What impact has the Food for Life Partnership had so far?
Here are some headlines from independent evaluation of the Food for Life Partnership programme. You can read more in our report - Good Food for All.
Improving Children's Health
- A 28% increase in primary school-age children reporting eating 5-a-day.
- 45% of parents said their family was eating more vegetables, with 43% switching to healthier and more sustainable choices in the shopping basket.
- Twice as many primary schools received an Ofsted rating of outstanding following their participation with the Food for Life Partnership.
- Many head teachers reported a positive impact on pupil behaviour, attention and attainment.
- 67.1% of schools felt the programme had a clear impact on their Ofsted report in terms of pupils' personal development and well-being.
- In non-FFLP schools, over 20% of primary school pupils and 30% of secondary school pupils are eligible for healthy free school meals, but choose not to eat them for fear of stigma or the lure of fast food outlets.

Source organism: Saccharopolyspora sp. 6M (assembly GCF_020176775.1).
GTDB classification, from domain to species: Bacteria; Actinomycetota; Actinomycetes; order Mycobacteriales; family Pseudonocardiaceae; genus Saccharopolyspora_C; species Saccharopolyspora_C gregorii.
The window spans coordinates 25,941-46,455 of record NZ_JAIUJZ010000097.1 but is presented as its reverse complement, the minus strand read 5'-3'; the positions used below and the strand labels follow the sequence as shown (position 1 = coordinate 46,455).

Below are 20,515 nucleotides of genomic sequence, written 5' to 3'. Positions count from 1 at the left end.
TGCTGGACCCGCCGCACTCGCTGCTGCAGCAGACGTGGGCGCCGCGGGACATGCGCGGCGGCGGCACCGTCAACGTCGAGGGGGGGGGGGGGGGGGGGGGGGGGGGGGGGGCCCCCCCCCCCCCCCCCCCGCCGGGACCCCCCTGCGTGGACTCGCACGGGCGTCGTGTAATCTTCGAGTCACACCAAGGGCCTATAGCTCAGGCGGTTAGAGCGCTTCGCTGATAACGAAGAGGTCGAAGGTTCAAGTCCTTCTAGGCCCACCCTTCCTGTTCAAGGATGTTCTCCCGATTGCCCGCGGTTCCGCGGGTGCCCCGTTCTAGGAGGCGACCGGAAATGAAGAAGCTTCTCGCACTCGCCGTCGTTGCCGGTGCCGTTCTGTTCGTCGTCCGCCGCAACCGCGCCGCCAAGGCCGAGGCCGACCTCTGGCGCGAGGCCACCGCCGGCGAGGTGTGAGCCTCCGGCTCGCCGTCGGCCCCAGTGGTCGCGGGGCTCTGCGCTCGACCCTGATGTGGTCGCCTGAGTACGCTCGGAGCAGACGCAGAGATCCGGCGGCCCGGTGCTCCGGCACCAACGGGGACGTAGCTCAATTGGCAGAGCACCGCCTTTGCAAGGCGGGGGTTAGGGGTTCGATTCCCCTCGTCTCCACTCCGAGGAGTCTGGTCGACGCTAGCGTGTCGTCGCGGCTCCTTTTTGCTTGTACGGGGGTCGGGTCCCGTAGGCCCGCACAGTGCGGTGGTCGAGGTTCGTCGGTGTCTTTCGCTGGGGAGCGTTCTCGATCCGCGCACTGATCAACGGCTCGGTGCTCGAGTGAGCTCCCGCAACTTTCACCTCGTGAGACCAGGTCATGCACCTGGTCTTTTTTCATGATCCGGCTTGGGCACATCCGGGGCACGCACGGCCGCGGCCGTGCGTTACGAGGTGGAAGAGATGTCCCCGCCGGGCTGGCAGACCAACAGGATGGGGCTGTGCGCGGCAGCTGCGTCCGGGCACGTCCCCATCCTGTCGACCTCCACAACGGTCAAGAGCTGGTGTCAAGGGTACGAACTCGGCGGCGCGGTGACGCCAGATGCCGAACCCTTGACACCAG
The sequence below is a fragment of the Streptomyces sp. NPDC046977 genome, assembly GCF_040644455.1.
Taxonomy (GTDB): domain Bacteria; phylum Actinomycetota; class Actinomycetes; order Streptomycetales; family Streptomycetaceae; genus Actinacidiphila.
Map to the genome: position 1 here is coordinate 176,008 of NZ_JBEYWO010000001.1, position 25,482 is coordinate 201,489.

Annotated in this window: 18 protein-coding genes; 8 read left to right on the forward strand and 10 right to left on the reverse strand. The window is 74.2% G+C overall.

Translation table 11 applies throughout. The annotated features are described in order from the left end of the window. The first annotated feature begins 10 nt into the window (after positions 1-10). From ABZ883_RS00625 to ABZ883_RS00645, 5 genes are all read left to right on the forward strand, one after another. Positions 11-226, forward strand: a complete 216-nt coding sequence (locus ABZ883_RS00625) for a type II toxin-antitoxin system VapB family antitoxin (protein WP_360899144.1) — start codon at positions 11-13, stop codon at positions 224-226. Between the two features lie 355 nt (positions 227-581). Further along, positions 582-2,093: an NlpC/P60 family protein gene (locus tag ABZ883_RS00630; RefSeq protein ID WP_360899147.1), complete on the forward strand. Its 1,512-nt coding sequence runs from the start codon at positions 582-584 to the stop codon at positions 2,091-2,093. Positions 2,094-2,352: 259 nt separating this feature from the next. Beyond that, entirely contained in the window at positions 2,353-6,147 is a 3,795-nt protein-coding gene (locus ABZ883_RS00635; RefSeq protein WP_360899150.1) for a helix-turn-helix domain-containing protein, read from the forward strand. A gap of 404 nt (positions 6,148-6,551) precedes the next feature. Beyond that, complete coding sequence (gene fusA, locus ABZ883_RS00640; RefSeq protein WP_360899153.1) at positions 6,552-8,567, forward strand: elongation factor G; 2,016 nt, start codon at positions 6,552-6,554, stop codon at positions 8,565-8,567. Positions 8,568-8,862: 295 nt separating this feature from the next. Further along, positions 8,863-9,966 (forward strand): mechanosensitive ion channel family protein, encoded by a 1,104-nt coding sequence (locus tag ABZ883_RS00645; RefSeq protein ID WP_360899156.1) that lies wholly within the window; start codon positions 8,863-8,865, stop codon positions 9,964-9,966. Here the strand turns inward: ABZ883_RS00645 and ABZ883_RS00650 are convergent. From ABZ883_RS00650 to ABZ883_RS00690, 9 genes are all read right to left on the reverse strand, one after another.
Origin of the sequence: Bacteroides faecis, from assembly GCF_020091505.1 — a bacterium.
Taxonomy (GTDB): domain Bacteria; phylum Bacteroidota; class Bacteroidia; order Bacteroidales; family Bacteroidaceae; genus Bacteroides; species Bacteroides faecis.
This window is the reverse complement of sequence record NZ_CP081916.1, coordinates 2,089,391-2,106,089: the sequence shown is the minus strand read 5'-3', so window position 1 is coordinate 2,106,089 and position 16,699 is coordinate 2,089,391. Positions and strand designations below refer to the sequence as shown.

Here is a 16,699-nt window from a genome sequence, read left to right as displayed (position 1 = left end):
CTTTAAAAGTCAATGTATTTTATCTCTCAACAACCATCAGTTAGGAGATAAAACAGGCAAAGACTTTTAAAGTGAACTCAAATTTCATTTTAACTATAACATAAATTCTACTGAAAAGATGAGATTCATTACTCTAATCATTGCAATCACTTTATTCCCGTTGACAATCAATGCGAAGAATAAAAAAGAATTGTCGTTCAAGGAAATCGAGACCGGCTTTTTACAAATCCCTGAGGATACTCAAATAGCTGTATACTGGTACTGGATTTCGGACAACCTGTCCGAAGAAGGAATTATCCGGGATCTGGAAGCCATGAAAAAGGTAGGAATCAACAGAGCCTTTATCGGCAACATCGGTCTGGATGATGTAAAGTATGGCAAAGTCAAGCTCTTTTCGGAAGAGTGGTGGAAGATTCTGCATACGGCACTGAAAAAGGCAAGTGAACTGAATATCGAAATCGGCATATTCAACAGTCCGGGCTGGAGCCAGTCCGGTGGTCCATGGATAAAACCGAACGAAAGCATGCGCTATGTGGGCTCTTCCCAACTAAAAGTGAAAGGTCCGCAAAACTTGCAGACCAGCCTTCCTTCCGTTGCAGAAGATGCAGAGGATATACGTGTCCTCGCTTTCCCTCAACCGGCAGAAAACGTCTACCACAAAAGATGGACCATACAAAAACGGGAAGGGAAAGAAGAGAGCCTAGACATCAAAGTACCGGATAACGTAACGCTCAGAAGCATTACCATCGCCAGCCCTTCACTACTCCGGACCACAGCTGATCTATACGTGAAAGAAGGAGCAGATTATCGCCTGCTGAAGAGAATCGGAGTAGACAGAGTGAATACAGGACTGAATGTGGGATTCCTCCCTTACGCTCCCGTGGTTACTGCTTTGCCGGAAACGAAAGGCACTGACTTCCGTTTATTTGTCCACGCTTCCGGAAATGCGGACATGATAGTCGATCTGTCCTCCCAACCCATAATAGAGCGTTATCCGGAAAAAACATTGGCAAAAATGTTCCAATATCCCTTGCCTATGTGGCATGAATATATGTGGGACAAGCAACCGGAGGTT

- In FFLP schools over a two-year period, free school meal take-up increased by 13% in primary schools, 20.9% in secondary schools, and by 21% across the board in schools achieving our Silver or Gold award.
Improving Local Enterprise & Sustainability
- Children eating school meals rose by 5% over two years, making them much more cost effective to cater.
- Over £3 in social, economic and environmental value was created for every £1 spent on Food for Life menus. This was mainly in the form of new jobs in the local economy.
These statistics came from the following evaluations - you will find the full reports to download in our Evaluation Reports section:
- Food for Life Partnership Evaluation, Orme J et al, 2011
- Qualitative Impact Evaluation of the Food for Life Programme, Teeman D et al, 2011
- FFLP: Monitoring the Impact of the Growing Skills Programme, Barrett Hacking E et al, 2011
- The Benefits of Procuring School Meals through the FFLP: An economic analysis for FFLP, Kersley H, 2011